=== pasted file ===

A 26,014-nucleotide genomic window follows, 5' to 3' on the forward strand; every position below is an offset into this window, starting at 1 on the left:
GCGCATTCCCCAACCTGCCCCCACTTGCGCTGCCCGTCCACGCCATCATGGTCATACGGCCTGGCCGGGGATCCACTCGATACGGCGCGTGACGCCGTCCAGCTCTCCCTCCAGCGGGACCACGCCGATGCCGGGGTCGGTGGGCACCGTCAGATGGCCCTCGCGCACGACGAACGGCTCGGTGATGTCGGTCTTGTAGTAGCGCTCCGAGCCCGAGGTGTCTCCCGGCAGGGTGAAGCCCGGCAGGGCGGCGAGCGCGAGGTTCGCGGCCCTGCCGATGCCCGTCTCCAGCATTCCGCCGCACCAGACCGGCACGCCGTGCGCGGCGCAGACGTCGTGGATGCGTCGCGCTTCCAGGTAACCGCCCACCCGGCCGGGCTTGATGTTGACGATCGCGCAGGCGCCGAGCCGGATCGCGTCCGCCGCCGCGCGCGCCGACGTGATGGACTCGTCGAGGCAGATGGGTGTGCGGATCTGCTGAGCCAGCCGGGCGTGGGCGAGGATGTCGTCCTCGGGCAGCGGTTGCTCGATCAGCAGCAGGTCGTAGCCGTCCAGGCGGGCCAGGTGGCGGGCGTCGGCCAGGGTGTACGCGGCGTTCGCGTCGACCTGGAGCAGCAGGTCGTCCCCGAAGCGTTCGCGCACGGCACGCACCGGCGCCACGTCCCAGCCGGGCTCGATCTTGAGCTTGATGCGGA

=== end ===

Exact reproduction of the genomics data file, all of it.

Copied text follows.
A 26,014-nucleotide genomic window follows, 5' to 3' on the forward strand; every position below is an offset into this window, starting at 1 on the left:
GCGCATTCCCCAACCTGCCCCCACTTGCGCTGCCCGTCCACGCCATCATGGTCATACGGCCTGGCCGGGGATCCACTCGATACGGCGCGTGACGCCGTCCAGCTCTCCCTCCAGCGGGACCACGCCGATGCCGGGGTCGGTGGGCACCGTCAGATGGCCCTCGCGCACGACGAACGGCTCGGTGATGTCGGTCTTGTAGTAGCGCTCCGAGCCCGAGGTGTCTCCCGGCAGGGTGAAGCCCGGCAGGGCGGCGAGCGCGAGGTTCGCGGCCCTGCCGATGCCCGTCTCCAGCATTCCGCCGCACCAGACCGGCACGCCGTGCGCGGCGCAGACGTCGTGGATGCGTCGCGCTTCCAGGTAACCGCCCACCCGGCCGGGCTTGATGTTGACGATCGCGCAGGCGCCGAGCCGGATCGCGTCCGCCGCCGCGCGCGCCGACGTGATGGACTCGTCGAGGCAGATGGGTGTGCGGATCTGCTGAGCCAGCCGGGCGTGGGCGAGGATGTCGTCCTCGGGCAGCGGTTGCTCGATCAGCAGCAGGTCGTAGCCGTCCAGGCGGGCCAGGTGGCGGGCGTCGGCCAGGGTGTACGCGGCGTTCGCGTCGACCTGGAGCAGCAGGTCGTCCCCGAAGCGTTCGCGCACGGCACGCACCGGCGCCACGTCCCAGCCGGGCTCGATCTTGAGCTTGATGCGGA